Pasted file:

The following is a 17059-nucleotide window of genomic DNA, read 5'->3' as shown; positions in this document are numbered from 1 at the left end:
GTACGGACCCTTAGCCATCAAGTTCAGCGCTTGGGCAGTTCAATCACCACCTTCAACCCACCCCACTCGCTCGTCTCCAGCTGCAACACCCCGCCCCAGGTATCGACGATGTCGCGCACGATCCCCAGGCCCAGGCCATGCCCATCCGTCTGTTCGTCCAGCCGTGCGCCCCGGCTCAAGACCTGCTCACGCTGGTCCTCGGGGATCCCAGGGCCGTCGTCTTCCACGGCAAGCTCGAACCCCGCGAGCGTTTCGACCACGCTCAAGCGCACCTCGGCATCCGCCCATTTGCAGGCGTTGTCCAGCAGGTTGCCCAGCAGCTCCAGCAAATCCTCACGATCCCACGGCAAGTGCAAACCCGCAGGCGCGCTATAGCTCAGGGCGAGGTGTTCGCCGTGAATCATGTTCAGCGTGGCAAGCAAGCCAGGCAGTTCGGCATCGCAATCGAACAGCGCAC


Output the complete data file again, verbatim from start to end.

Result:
The following is a 17059-nucleotide window of genomic DNA, read 5'->3' as shown; positions in this document are numbered from 1 at the left end:
GTACGGACCCTTAGCCATCAAGTTCAGCGCTTGGGCAGTTCAATCACCACCTTCAACCCACCCCACTCGCTCGTCTCCAGCTGCAACACCCCGCCCCAGGTATCGACGATGTCGCGCACGATCCCCAGGCCCAGGCCATGCCCATCCGTCTGTTCGTCCAGCCGTGCGCCCCGGCTCAAGACCTGCTCACGCTGGTCCTCGGGGATCCCAGGGCCGTCGTCTTCCACGGCAAGCTCGAACCCCGCGAGCGTTTCGACCACGCTCAAGCGCACCTCGGCATCCGCCCATTTGCAGGCGTTGTCCAGCAGGTTGCCCAGCAGCTCCAGCAAATCCTCACGATCCCACGGCAAGTGCAAACCCGCAGGCGCGCTATAGCTCAGGGCGAGGTGTTCGCCGTGAATCATGTTCAGCGTGGCAAGCAAGCCAGGCAGTTCGGCATCGCAATCGAACAGCGCAC